Rushall, Wiltshire

We eschewed the idea of exciting as-yet-unseen tympanums and beakheads this trip. I can't quite tell if it's because I didn't want a long drive (sounds legitimate) or whether I / we are getting completist and want to see every last damn Norman font in Wiltshire. That sounds a bit perfectionist and obsessive though. Perhaps it's come to that. The 'obsessive journeying' bit has turned out to be true. I don't think I care.

First stop was Rushall, down a bucolic lane with sheep grazing quietly in the fields. The church is apparently some distance from the rest of the village. The door was welcomingly open and all was airy and with a pleasant atmosphere.

Drawing this, I actually managed to shut the inner voice up for a while. But I find I still don't pay enough attention to the overall shape, the way the size of the parts relate to each other. So I made the stem too long, but photoshop has dealt with this well enough. The octagonalness made me feel a bit suspicious, it doesn't seem to be much of a thing in most of Wiltshire. But here isn't far from Upavon and its fancy 8-sided font. So I'll go along with it though it feels like a 'late' feature. I liked the feathery fingery base and its strangely ruff-like top. The Blurb in the church suggested it was an upside-down Norman column and that's rather believable. In fact here it is turned the other way up:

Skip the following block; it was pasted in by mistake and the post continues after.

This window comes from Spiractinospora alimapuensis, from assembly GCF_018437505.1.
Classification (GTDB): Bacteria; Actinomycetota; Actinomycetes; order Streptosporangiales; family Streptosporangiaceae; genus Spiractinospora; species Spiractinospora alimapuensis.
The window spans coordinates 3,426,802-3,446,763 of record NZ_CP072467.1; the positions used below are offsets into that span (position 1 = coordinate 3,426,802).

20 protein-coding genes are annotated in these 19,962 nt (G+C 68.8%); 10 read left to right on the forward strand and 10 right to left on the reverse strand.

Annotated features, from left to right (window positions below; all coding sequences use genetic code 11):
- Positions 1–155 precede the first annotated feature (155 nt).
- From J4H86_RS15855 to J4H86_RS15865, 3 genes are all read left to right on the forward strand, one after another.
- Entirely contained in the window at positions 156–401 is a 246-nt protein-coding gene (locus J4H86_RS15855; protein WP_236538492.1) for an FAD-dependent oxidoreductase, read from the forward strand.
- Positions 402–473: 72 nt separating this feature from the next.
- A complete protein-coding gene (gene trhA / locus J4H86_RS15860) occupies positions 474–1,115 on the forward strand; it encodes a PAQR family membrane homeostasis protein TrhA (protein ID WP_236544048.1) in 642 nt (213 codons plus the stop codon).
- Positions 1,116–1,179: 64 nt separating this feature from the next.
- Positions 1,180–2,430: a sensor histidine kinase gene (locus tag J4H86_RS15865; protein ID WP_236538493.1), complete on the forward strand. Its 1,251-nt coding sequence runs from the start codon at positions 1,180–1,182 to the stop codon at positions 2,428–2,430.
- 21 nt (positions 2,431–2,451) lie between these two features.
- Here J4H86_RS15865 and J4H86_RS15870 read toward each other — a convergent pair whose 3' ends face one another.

So you're getting two amounts of Norman sculpture for one, which was especially good in a church that was otherwise far too modern and bland for our specialist tastes to hold anything else as ancient and interesting. And what's more, this font rates highly on the 'inoffensive font cover' scale, it was very unobtrusive. The font gets pride of place in the centre of the tower base. It was peaceful here and I wish we'd driven down a little bit further to the bridge over the River Avon - it looks lovely on Google's streetview.